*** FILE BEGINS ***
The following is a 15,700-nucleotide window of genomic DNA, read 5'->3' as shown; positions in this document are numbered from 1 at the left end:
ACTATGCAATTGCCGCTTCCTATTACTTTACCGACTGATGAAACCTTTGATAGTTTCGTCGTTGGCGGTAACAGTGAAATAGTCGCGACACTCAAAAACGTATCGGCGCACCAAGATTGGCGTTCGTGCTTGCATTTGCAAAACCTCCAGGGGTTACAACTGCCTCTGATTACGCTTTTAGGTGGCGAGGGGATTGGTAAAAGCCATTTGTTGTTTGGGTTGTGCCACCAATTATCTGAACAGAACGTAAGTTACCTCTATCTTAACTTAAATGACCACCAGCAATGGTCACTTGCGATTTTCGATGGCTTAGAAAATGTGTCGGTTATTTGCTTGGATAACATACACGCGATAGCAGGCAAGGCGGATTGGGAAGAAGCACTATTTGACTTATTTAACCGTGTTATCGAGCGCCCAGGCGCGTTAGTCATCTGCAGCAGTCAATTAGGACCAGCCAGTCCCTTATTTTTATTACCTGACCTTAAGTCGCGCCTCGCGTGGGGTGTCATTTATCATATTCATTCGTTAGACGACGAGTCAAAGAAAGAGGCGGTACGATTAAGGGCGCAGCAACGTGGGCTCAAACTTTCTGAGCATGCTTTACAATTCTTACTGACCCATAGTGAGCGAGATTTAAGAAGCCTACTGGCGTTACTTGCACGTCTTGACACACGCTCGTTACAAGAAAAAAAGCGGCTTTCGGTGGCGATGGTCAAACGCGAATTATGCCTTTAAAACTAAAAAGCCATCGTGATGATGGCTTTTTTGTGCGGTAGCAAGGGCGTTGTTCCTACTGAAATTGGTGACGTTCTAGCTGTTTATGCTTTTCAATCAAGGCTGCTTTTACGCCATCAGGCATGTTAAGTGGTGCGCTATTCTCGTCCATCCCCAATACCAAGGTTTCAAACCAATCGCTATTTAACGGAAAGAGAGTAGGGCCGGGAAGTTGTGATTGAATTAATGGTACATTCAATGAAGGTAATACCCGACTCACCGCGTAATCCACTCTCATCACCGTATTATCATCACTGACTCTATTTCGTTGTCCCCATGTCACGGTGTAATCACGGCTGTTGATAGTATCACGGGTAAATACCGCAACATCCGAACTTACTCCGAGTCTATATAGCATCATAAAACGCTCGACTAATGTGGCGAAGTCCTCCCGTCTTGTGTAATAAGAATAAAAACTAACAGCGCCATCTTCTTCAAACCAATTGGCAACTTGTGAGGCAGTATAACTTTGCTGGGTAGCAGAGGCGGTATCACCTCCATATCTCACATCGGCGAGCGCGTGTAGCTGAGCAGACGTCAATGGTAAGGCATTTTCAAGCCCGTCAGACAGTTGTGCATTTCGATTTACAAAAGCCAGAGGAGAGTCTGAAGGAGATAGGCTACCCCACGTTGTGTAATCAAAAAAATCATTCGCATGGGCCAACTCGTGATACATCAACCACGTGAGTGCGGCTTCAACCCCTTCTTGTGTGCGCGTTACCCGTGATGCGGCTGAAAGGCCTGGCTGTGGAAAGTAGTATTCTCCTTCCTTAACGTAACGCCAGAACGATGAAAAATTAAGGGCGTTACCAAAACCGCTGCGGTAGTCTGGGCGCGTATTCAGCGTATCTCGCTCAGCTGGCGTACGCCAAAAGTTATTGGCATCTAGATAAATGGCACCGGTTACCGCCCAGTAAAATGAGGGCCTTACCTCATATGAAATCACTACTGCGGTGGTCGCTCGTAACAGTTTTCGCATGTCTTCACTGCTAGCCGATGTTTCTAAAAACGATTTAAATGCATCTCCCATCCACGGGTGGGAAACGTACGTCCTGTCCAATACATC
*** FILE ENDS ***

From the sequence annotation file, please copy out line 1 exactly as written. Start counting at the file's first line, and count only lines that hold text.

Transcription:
The following is a 15,700-nucleotide window of genomic DNA, read 5'->3' as shown; positions in this document are numbered from 1 at the left end: